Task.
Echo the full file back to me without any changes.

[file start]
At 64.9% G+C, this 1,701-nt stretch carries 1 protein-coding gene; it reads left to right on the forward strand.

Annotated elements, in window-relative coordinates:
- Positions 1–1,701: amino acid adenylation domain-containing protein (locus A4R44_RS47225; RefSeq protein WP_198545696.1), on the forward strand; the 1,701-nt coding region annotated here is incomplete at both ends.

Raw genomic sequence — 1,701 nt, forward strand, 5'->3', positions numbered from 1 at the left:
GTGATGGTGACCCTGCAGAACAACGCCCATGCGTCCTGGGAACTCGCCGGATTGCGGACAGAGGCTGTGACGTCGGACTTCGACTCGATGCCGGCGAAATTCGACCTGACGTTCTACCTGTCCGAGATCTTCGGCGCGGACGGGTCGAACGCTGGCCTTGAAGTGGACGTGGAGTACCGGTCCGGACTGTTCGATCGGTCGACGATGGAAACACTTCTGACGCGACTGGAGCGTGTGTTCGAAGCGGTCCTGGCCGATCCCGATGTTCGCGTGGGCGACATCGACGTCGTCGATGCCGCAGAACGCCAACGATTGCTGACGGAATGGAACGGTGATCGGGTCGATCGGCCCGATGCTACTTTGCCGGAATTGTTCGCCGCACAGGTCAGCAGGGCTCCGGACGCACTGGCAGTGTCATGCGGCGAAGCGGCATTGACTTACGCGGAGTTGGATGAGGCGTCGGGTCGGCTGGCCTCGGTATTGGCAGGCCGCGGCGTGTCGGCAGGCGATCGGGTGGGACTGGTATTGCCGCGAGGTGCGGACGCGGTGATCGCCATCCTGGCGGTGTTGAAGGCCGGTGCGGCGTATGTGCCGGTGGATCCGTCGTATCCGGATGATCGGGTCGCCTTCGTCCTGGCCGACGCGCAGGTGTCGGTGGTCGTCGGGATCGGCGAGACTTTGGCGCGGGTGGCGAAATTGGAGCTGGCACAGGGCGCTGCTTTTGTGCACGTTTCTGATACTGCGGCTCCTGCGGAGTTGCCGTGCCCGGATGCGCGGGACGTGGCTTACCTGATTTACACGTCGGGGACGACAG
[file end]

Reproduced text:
At 64.9% G+C, this 1,701-nt stretch carries 1 protein-coding gene; it reads left to right on the forward strand.

Annotated elements, in window-relative coordinates:
- Positions 1–1,701: amino acid adenylation domain-containing protein (locus A4R44_RS47225; RefSeq protein WP_198545696.1), on the forward strand; the 1,701-nt coding region annotated here is incomplete at both ends.

Raw genomic sequence — 1,701 nt, forward strand, 5'->3', positions numbered from 1 at the left:
GTGATGGTGACCCTGCAGAACAACGCCCATGCGTCCTGGGAACTCGCCGGATTGCGGACAGAGGCTGTGACGTCGGACTTCGACTCGATGCCGGCGAAATTCGACCTGACGTTCTACCTGTCCGAGATCTTCGGCGCGGACGGGTCGAACGCTGGCCTTGAAGTGGACGTGGAGTACCGGTCCGGACTGTTCGATCGGTCGACGATGGAAACACTTCTGACGCGACTGGAGCGTGTGTTCGAAGCGGTCCTGGCCGATCCCGATGTTCGCGTGGGCGACATCGACGTCGTCGATGCCGCAGAACGCCAACGATTGCTGACGGAATGGAACGGTGATCGGGTCGATCGGCCCGATGCTACTTTGCCGGAATTGTTCGCCGCACAGGTCAGCAGGGCTCCGGACGCACTGGCAGTGTCATGCGGCGAAGCGGCATTGACTTACGCGGAGTTGGATGAGGCGTCGGGTCGGCTGGCCTCGGTATTGGCAGGCCGCGGCGTGTCGGCAGGCGATCGGGTGGGACTGGTATTGCCGCGAGGTGCGGACGCGGTGATCGCCATCCTGGCGGTGTTGAAGGCCGGTGCGGCGTATGTGCCGGTGGATCCGTCGTATCCGGATGATCGGGTCGCCTTCGTCCTGGCCGACGCGCAGGTGTCGGTGGTCGTCGGGATCGGCGAGACTTTGGCGCGGGTGGCGAAATTGGAGCTGGCACAGGGCGCTGCTTTTGTGCACGTTTCTGATACTGCGGCTCCTGCGGAGTTGCCGTGCCCGGATGCGCGGGACGTGGCTTACCTGATTTACACGTCGGGGACGACAG